Basic Idea and Challenges

The overall goal of VirtAV is to provide antivirus protection for VMs without introducing the antivirus storm problem and the rollback vulnerability problem firstly. In addition, as the antivirus agent in the guest OS leads to vulnerabilities and weakness points on security, VirtAV is expected to implement an agentless solution. Furthermore, for the purpose of VirtAV to be a practical solution, the negative performance impacts on the guest VMs should be as low as possible.

The basic idea of VirtAV is to scan guest binary codes in memory at runtime on the VMM side for detecting and preventing viruses. As we all known, memory is the only way that must be passed for the execution of any binary codes, specially, in the virtualization environment, it is the host memory. Furthermore, the VMM can inspect any location of the host memory, so signature-based virus detection in memory is feasible. In this way, concurrent file-based virus scanning in co-locating VMs is avoided, and antivirus storm problem is solved. Based on the idea, we have to deal with the following key challenges.

A. Recognition of viruses in memory

In traditional ways, file signature is used to distinguish specific virus from other viruses and non-virus files. And in general, periodically file scanning and event-driven (such as launching a program, downloading a file from the Internet) file scanning are two common policies in commodity antivirus products. However, file signatures are no longer applicable to recognize viruses in memory on the VMM side. On the one hand, file signature based virus detection needs understanding of OS-level semantics which can't be obtained by the VMM. The VMM is unaware of when the guest is launching a program, or when it is downloading a file. On the other hand, binary codes are loaded into memory in an on-demand manner in the unit of page. As a result, we usually get partial view of the binary codes in memory even when it has already started running. Accordingly, recognition of viruses in memory is one of the key challenges. Subsection 3.2 provides the details to solve this problem.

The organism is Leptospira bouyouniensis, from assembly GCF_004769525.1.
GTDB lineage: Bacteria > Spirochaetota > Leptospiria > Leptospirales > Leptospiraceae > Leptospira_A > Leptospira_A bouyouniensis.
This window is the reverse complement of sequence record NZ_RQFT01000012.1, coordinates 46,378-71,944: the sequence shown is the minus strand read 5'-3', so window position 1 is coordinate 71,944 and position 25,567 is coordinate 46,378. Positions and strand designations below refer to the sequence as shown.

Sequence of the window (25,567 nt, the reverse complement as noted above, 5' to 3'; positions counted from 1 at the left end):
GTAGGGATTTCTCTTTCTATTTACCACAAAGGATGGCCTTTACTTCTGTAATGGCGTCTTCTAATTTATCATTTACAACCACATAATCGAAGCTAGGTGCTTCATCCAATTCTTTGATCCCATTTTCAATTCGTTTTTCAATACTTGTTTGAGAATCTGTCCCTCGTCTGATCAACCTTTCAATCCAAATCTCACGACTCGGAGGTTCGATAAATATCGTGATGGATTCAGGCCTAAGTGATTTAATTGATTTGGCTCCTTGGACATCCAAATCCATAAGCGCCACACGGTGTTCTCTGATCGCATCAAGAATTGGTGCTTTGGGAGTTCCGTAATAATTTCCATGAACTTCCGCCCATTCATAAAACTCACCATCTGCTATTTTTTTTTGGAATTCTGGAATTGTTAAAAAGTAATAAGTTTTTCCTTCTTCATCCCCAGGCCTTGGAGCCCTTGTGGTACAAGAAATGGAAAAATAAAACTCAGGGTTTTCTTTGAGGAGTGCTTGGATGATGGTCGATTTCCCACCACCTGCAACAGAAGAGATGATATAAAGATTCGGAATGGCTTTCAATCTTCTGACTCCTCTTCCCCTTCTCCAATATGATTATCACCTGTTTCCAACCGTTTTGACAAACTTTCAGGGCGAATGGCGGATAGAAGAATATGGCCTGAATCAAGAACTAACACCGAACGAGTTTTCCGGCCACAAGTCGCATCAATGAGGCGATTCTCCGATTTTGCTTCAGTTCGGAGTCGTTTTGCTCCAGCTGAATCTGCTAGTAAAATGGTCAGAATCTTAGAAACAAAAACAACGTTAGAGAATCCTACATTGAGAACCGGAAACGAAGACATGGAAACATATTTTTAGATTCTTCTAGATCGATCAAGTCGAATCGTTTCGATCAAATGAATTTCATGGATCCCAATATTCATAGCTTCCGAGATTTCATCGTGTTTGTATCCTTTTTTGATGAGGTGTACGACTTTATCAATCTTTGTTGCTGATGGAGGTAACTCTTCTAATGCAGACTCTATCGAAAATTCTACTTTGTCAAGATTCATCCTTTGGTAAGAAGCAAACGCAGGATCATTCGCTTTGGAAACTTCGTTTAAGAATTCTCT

B. Virus scanning trigger strategy

Unlike the ways of file-based antivirus products, VirtAV scans viruses after the executable is loaded into memory. The selection of a right moment to perform virus scanning is crucial to the effectiveness of antivirus. Virus scanning on a piece of binary codes should be before it is scheduled to run on the CPU. Otherwise, the execution of the binary codes or even part of that might damage the system. However, the VMM cannot intercept guest OS-level events, for example, process scheduling. Instead, it can only catch hardware-level events, such as EPT violation. Therefore, the strategy regarding when and how to trigger virus scanning is another challenge. Subsection 3.3 describes how VirtAV utilizes memory virtualization to solve this problem.